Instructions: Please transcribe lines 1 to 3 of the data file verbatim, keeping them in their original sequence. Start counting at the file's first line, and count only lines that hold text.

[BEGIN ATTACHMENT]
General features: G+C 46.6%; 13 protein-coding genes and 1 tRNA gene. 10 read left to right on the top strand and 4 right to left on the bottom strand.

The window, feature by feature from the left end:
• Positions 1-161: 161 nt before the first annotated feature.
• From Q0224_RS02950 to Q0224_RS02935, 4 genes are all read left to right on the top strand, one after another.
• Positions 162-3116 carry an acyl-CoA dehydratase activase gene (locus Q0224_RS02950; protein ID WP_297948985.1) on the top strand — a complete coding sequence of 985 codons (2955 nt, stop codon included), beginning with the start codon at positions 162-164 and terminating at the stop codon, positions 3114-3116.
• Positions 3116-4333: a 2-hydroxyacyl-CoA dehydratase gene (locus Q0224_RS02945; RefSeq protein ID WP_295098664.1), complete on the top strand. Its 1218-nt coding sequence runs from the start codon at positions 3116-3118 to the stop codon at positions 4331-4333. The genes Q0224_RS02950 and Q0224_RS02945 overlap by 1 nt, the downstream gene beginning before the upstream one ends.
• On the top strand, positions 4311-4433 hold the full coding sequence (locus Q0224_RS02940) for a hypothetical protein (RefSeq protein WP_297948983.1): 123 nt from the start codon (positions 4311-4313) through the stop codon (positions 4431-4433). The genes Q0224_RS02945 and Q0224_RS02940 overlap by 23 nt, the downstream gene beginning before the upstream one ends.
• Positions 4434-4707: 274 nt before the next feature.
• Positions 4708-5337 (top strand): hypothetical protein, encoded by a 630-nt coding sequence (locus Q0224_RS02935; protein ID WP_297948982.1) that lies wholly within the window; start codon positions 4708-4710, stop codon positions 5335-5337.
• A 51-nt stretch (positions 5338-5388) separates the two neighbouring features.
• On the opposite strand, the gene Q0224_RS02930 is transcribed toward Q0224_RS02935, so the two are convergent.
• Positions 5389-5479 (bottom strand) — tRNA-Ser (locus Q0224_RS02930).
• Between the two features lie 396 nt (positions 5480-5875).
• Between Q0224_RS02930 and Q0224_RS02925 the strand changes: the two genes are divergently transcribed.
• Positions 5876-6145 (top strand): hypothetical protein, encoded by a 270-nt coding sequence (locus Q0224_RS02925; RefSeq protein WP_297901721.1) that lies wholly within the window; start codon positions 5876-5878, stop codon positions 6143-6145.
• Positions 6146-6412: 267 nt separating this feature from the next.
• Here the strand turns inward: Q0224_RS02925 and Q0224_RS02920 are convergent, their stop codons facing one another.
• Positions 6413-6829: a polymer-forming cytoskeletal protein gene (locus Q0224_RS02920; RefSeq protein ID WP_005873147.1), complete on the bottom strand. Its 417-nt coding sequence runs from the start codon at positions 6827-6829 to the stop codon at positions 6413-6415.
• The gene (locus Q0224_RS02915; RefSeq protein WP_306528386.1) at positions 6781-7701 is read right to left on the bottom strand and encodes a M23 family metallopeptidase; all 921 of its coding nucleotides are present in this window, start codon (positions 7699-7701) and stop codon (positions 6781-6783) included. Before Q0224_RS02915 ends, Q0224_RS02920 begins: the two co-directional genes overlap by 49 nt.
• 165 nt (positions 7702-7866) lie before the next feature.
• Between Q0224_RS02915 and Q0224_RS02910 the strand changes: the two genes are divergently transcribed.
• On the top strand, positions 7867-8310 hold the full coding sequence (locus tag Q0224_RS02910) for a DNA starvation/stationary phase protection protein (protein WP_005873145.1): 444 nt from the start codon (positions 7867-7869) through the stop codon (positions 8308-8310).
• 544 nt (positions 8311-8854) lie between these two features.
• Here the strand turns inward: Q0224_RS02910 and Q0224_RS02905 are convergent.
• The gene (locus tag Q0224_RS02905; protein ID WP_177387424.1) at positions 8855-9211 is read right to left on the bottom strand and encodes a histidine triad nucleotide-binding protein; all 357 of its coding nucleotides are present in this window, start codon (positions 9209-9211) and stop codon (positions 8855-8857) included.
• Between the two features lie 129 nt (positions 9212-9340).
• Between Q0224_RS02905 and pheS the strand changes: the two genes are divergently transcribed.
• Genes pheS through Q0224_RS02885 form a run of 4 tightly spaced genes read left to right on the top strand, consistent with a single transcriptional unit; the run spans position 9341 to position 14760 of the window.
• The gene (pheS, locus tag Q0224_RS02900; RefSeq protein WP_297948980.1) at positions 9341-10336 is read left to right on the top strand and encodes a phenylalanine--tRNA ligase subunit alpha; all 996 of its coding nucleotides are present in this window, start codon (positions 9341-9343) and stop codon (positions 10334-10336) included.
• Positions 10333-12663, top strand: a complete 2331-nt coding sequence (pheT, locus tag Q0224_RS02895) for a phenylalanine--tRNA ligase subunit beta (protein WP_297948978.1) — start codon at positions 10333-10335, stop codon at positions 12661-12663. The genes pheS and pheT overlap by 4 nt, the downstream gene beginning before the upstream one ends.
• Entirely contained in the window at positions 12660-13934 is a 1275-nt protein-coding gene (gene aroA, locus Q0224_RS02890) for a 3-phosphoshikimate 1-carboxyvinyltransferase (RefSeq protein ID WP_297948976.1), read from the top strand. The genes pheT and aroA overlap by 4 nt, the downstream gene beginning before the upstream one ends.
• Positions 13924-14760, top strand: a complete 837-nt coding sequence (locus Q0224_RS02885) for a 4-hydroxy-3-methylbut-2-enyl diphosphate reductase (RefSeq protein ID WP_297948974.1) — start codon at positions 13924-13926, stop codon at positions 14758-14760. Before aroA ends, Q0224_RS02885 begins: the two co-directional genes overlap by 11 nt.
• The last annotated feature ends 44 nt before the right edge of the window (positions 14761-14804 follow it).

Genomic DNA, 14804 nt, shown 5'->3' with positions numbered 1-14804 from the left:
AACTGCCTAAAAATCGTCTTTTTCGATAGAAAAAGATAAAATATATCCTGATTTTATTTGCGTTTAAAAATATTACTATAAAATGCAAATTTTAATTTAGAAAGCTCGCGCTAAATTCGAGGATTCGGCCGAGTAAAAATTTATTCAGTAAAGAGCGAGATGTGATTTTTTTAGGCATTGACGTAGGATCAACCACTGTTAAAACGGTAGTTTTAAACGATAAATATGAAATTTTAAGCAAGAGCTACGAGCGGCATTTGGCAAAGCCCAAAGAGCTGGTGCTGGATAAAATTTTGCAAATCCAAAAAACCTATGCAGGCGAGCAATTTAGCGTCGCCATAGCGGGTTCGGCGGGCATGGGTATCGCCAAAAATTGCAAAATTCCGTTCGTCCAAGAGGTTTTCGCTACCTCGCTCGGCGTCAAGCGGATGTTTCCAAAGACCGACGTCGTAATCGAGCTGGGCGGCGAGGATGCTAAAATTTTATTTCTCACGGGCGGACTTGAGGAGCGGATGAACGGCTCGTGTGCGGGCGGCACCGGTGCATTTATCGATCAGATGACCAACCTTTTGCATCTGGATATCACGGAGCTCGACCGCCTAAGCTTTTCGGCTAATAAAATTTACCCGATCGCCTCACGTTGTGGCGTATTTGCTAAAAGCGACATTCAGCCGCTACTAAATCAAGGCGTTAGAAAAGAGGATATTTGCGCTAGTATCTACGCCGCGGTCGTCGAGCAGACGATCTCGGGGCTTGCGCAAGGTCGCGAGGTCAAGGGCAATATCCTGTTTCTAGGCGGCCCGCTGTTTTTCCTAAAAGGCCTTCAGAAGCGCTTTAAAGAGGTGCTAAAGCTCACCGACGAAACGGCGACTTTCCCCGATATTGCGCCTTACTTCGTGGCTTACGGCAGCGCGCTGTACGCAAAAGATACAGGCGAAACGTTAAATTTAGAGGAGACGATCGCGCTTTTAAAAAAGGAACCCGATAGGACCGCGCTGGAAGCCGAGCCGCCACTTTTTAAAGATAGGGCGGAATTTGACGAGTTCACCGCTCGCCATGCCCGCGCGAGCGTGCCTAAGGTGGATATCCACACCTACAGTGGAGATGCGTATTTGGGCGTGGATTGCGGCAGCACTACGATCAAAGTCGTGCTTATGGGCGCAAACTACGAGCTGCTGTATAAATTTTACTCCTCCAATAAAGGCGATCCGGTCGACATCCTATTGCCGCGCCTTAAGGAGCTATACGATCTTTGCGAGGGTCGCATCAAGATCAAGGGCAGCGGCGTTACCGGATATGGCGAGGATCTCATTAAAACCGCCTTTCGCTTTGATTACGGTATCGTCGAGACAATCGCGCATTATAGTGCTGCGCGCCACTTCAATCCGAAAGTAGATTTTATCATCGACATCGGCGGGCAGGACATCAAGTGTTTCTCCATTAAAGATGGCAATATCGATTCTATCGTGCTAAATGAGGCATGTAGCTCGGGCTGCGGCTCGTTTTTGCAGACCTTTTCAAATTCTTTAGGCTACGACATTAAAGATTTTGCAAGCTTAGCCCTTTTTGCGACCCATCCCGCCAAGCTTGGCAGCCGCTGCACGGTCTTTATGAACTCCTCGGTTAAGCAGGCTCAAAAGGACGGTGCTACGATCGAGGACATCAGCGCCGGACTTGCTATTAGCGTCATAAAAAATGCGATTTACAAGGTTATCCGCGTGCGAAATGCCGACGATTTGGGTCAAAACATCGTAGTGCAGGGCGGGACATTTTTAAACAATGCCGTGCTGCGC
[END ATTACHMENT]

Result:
General features: G+C 46.6%; 13 protein-coding genes and 1 tRNA gene. 10 read left to right on the top strand and 4 right to left on the bottom strand.

The window, feature by feature from the left end:
• Positions 1-161: 161 nt before the first annotated feature.